The past seven years: territorial address


(Gov. Eddie Baza Calvo, who is serving his last year in Adelup, delivered his final State of the Territory address before members of the 34th Guam Legislature at the Congress Building in Hagatna on Feb. 13, 2018. Following is the full transcript of his address released by the Office of the Governor.)

Hafa Adai, good evening, my friends, my family, my fellow Guamanians, benedision ginen guahu yan dankolo na si Yu’us ma’ase ni finatton miyu pago.

Lt. Governor Tenorio, Speaker Cruz, Chief Justice Maraman, military leadership, and distinguished members of the 34th Guam Legislature, my Cabinet, my family, and my dear people of Guam:

We, here today, are blessed with a legacy of patience, perseverance and strength. The people of Guam have struggled through colonization that threatened our very existence and then fought for our very lives in the anguish of World War II. Our manamko, the greatest generation, did more than survive war; they rebuilt this island to be a shining example of what could be. Their sheer determination and will to live and thrive are a reminder that we are as strong as the latte. Though we are a small island in the Pacific – no matter what is thrown in our direction — we will persevere. We are a resilient and exceptional people. History has shown this.

AT THE BEGINNING

About seven years ago, Ray and I stood before you — ready to do our part. We have worked to forge a path that would lead our community to its greatest heights, and help our people achieve their version of the Guamanian Dream.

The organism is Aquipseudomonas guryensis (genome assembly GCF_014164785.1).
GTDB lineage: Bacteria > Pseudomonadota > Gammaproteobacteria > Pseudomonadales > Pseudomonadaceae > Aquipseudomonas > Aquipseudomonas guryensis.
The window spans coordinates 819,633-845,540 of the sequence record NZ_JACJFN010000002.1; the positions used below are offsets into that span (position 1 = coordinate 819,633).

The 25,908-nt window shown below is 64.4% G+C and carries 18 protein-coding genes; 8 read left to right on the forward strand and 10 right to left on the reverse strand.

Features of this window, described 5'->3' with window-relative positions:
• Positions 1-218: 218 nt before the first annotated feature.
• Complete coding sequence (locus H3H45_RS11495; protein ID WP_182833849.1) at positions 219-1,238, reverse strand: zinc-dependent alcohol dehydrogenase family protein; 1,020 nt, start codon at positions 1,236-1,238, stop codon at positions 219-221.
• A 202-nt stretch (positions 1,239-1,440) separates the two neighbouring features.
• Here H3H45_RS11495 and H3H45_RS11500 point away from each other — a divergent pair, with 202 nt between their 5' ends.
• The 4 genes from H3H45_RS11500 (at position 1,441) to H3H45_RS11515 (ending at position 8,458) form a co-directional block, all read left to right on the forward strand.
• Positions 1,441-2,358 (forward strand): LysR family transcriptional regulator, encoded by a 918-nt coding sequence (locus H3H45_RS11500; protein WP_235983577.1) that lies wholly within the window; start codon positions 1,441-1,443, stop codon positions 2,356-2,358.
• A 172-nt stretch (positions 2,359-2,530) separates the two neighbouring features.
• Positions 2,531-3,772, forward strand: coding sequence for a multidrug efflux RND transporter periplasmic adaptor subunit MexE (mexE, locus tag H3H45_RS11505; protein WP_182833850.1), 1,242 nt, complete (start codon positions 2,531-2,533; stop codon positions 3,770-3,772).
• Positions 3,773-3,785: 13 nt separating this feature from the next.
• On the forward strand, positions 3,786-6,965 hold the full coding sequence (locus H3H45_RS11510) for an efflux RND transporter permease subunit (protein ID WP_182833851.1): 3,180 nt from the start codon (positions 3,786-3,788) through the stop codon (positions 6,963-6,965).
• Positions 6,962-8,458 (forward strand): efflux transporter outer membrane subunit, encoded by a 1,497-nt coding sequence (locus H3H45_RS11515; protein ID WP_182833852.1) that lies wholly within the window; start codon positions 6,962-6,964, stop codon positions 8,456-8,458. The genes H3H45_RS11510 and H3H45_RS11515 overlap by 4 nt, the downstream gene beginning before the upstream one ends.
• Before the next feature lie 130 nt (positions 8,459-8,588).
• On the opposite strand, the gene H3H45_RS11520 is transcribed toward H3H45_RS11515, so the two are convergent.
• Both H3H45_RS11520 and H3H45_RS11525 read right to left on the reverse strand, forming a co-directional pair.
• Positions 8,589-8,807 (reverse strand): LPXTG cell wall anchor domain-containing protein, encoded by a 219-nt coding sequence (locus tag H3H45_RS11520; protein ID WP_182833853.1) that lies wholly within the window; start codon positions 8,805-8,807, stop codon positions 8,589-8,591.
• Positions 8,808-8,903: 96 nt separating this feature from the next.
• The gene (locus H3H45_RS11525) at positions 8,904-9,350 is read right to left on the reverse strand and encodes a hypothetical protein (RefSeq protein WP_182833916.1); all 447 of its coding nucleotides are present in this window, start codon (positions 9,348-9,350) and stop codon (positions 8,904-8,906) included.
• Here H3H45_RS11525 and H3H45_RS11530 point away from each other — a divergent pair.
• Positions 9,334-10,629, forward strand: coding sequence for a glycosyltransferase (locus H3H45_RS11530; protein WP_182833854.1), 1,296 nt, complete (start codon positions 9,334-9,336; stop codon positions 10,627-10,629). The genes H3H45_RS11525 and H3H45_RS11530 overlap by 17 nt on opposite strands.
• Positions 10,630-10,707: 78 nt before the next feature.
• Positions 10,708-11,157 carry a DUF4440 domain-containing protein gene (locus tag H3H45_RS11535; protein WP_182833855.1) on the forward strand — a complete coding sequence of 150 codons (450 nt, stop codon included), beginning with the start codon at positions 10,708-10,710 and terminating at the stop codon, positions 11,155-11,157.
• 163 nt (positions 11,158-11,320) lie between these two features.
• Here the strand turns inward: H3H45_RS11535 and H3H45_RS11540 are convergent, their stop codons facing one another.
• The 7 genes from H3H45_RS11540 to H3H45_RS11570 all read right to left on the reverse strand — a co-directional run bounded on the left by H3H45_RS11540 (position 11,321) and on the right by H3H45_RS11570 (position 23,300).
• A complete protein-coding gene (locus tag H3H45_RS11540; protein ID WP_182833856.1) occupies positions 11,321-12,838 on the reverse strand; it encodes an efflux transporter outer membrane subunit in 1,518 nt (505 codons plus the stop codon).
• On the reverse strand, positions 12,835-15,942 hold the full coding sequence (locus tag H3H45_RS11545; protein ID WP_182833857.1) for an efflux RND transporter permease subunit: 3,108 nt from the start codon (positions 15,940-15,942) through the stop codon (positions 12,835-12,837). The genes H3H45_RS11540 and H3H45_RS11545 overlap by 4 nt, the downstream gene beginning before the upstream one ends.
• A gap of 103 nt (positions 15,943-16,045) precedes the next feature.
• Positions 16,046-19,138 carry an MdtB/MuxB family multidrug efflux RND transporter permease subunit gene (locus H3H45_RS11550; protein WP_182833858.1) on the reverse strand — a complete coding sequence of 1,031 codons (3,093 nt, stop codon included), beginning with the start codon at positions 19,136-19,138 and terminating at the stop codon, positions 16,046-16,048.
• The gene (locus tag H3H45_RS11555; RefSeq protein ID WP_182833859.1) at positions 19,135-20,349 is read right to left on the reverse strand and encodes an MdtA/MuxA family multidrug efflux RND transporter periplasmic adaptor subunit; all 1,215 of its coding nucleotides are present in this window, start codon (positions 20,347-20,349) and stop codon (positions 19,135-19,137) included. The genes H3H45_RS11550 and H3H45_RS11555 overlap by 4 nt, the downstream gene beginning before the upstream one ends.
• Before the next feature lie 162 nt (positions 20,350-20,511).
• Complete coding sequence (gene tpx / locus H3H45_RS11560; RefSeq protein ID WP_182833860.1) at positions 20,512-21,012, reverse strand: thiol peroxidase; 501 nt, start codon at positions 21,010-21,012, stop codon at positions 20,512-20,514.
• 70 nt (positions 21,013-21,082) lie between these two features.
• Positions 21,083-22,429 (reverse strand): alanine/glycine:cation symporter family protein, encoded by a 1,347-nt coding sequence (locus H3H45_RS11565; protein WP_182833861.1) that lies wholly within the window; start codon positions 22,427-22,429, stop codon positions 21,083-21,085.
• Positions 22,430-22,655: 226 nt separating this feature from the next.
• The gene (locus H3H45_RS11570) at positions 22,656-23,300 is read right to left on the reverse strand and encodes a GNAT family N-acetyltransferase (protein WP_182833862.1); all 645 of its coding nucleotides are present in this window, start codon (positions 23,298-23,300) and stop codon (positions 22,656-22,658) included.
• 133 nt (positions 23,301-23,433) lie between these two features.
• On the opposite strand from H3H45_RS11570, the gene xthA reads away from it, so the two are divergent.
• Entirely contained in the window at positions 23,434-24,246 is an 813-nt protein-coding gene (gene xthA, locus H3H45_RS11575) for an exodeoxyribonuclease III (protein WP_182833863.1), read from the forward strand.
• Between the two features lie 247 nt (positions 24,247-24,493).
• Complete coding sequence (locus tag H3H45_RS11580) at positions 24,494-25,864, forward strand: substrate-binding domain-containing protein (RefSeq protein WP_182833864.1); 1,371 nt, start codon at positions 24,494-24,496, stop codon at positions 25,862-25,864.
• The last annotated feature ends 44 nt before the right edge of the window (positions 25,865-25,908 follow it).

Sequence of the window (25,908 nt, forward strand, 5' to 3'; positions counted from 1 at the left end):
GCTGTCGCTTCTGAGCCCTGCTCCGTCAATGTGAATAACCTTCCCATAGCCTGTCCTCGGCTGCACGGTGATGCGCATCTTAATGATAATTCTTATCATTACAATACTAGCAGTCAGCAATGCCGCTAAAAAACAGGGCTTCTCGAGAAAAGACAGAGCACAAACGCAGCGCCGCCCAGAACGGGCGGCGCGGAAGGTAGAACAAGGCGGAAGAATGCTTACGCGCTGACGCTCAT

Tonight, I stand before you to report that the state of our island is strong, however, in the next few days we face decisions that will determine whether we continue the great progress already established or if we allow outside forces to erode the accomplishments we have built. As we consider the precipice upon which we stand, we must look at where we started, the progress we’ve made, the challenges we’ve overcome, and the new hurdles that lay before us today.

In fiscal year 2011, we walked into a Government of Guam that had a deficit of tax refunds and vendor payables nearing $400 million. The government’s financial position hindered its ability to provide an adequate level of services to Guamanians.

  • In 2011, our community of 160,000 had one, sometimes two, working ambulances – a state of non-readiness that threatened the lives of our families.

  • We didn’t have enough police vehicles to patrol our streets.

  • Your police officers were paid a little over minimum wage. Promised salary adjustments weren’t fulfilled. As a result, GPD personnel were leaving the Guam Police Department.